So let's stick with the lowest common denominator the consumer market dictates is enough? Apple cares about the pros that's why.

Btw, it's also a display port. Thus if you do not need the fast data transfer, just use it to connect your monitor and be happy that the option is there for others, or you, should you need it. Beyond speed it also offers PCIe expansion in computers without PCIe slots, it's not really there to compete with USB.

Nothing wrong with Firewire btw.

toke lahti
Jun 6, 2013, 03:48 PM
Under the same desk sits a Mac Mini Server with a LaCie 5big 10TB DAS plugged into its Thunderbolt port.[..] I see anywhere from 325 to 475 MBps, read and write, on the 5big. Not Mbps; MBps.
Anybody tested what numbers you'd get with usb3 (4big has one hdd less...)?
10% less maybe? How critical this (maybe) 10% is?

cmanderson
Jun 6, 2013, 04:56 PM
Anybody tested what numbers you'd get with usb3 (4big has one hdd less...)?
10% less maybe? How critical this (maybe) 10% is?

It doesn't touch the 5big in RAID-0 which is > 700 MBps. Not even close. It's an order of magnitude faster going from 4big to 5big and USB 3.0 to Thunderbolt, respectively.

LaCie publishes "Up to 245MB/s" for the 4big. It ships in RAID-0, but you can setup RAID-1 or RAID-5. I can guarantee you they're not going to publish RAID-5 numbers as their maximum performance mode.

The 5big also ships in RAID-0, but you have to depend on OS X for striping and mirroring (or turn to one of the ZFS solutions like I've done if you want something more.)

In RAID-5, the 4big would be no better than one drive's worth of performance in the write scenario. You'd think the same would be true for the 5big in RAIDZ1, but it isn't. Setting the ashift value to 12, since the device has 4K sector drives, nets a 50-75% increase in performance over RAIDZ1 with the default ashift value. That's where I see upwards of 325 MBps in writes. It was much better in RAID-0 (500 to 600 MBps) but I had the constant fear of a drive failure hovering over me.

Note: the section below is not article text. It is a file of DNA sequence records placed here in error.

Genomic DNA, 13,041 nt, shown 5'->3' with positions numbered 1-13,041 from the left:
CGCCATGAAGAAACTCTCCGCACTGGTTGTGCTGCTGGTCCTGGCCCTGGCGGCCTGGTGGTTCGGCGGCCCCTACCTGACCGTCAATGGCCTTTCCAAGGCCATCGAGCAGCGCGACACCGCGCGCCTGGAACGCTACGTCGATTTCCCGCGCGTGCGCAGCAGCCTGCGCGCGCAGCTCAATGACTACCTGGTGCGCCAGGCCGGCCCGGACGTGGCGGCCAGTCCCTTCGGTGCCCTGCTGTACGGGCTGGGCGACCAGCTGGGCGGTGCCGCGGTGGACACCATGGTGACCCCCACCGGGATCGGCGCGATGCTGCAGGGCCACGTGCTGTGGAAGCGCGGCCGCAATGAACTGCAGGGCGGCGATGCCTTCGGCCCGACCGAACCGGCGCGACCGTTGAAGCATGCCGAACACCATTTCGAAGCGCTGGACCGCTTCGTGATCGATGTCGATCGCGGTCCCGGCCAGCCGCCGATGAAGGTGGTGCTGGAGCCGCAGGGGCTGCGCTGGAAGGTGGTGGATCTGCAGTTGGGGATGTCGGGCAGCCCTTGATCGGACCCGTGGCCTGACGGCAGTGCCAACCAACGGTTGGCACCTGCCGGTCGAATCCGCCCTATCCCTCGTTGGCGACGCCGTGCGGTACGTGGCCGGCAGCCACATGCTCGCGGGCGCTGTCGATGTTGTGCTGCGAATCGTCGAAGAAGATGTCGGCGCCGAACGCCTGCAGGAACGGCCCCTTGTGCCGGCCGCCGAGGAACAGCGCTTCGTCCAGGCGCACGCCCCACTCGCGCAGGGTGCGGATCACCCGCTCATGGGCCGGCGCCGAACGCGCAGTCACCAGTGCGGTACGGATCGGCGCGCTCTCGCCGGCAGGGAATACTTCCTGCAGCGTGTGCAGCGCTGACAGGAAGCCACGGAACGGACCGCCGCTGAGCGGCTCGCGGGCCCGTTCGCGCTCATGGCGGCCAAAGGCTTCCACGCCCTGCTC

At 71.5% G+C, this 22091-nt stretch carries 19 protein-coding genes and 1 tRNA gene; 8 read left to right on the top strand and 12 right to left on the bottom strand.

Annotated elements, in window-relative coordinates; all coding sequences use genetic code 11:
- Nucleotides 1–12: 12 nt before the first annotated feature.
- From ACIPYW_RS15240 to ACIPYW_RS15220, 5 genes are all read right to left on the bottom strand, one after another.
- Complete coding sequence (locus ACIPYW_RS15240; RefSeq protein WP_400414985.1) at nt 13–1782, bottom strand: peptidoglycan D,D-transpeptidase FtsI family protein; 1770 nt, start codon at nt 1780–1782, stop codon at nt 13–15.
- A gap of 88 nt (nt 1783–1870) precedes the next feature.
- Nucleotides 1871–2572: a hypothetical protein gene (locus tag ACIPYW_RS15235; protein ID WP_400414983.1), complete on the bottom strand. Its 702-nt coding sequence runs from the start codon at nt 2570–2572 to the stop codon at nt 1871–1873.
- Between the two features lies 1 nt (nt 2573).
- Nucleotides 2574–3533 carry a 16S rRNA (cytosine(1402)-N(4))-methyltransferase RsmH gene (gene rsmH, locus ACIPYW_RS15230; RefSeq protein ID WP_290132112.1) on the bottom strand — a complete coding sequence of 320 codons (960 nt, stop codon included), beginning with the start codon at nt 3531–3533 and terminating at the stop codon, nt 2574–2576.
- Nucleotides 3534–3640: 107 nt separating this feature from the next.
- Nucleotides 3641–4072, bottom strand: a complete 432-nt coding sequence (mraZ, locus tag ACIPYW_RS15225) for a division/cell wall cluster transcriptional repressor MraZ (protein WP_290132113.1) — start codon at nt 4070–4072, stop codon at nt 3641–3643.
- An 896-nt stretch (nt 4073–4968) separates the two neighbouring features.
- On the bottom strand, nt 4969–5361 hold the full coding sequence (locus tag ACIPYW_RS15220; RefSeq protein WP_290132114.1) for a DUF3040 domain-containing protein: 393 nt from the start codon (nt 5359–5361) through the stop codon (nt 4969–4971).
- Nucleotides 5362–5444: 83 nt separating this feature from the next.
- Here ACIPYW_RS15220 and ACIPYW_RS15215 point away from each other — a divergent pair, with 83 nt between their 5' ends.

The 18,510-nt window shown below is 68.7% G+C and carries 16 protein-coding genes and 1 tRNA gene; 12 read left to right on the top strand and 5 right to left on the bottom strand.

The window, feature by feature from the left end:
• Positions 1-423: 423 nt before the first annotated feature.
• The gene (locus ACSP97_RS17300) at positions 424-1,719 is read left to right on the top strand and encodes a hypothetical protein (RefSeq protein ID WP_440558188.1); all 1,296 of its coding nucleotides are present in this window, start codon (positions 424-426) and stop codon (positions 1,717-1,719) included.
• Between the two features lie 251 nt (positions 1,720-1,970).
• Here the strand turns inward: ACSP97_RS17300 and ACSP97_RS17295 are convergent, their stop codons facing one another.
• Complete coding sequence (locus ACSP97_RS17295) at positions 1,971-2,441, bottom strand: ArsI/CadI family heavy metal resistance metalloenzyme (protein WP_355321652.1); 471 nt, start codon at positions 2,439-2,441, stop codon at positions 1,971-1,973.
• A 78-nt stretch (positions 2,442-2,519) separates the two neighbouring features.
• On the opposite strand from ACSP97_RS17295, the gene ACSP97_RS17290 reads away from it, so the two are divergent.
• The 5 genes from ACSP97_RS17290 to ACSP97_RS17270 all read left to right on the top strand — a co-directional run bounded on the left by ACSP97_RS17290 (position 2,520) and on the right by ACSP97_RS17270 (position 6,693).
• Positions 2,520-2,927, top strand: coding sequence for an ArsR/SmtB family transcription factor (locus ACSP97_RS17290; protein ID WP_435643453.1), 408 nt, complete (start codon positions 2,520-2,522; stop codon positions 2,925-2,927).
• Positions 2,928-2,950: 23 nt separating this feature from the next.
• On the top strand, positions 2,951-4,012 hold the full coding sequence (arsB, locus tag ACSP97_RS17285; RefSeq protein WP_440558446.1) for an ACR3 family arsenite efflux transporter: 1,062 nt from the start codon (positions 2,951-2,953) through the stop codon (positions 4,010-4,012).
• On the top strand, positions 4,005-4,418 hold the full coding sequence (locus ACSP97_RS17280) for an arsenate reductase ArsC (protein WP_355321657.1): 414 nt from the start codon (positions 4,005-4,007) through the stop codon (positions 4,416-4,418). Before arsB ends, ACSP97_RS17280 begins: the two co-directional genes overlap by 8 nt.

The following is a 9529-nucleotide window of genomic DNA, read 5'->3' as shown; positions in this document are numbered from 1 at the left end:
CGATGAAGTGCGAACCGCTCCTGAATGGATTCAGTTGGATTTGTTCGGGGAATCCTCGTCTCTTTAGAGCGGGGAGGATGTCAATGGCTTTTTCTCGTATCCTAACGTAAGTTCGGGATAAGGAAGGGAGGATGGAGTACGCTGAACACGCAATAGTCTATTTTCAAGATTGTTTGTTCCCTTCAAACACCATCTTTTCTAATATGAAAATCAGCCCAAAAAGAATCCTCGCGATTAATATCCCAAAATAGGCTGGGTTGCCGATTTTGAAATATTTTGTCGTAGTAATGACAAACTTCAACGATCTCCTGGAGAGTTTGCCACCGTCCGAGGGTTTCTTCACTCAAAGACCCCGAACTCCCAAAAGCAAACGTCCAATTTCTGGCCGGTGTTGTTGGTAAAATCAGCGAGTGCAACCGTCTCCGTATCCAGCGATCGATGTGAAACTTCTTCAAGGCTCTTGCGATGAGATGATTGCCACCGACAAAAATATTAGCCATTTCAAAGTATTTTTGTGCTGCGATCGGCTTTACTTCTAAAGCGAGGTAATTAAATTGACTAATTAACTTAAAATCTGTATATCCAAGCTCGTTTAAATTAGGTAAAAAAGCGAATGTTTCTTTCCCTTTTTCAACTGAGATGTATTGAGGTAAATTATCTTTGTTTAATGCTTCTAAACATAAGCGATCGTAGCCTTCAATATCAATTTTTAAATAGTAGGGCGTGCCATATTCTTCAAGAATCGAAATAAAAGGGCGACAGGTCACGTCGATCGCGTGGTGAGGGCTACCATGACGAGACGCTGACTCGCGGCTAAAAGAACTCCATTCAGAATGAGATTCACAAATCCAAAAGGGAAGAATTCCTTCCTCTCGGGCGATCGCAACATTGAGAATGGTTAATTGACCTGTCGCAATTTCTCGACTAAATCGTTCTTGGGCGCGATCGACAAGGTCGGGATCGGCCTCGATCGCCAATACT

There's no chance you'll see those numbers on the 4big. I've attached a little BM test I performed after a bit of tinkering. Again, this is a 5big with RAIDZ1, not OS X RAID-0.

I've tested the 5big with AJA and a stop watch as well as the ever popular Blackmagic Speed Test (people like big fancy gauges, don't they?)

Again, it's not even close (much > 10%). Compare the price of a 10 TB 5big to a 8 or 12 TB 4big with USB 3.0 and the price is very much in line with where it should be, all things considered. The 5big even ships with a Thunderbolt cable. That makes two TB cables I've received as part of drive purchases.

You can't daisy chain USB 3.0 devices, but you can daisy chain additional 4big's via Firewire 800 (up to 3 additional devices.)

What kind of performance do you think you'd get on the 2nd, 3rd and 4th 4big? I'll tell you it's impossible that it would be more than 80 MBps.

You can daisy chain 5bigs as well, and if you're in RAID-0, you'll completely saturate the Thunderbolt bus with only 2 5big's. That test has been performed (you can Google it.)

Also, There are no "USB 3.0 hubs" that have breakout ports for Firewire, Gigabit Ethernet, Thunderbolt / MiniDP, etc.

It's just not a fair comparison.

theSeb
Jun 6, 2013, 06:29 PM
have thunderbolt on my 2011 macbook pro for the past 2 and a half years

never used it

That's great. I use it all the time.

usersince86
Jun 6, 2013, 07:28 PM
So let's stick with the lowest common denominator the consumer market dictates is enough? Apple cares about the pros that's why.

Btw, it's also a display port. Thus if you do not need the fast data transfer, just use it to connect your monitor and be happy that the option is there for others, or you, should you need it. Beyond speed it also offers PCIe expansion in computers without PCIe slots, it's not really there to compete with USB.

Nothing wrong with Firewire btw.

I know all that, but unless it's adopted, it's not that beneficial. FW was great, but it's gone now... that's all I was trying to say.

Chuck-Norris
Jun 6, 2013, 08:43 PM
That's great. I use it all the time.

great technology


way over priced

cmanderson
Jun 6, 2013, 09:34 PM
great technology


way over priced

"MacRumors" forums: Where fans (we think) of Mac's come to complain about pricing of Mac's (HELLO!) and their respective technologies and related peripherals.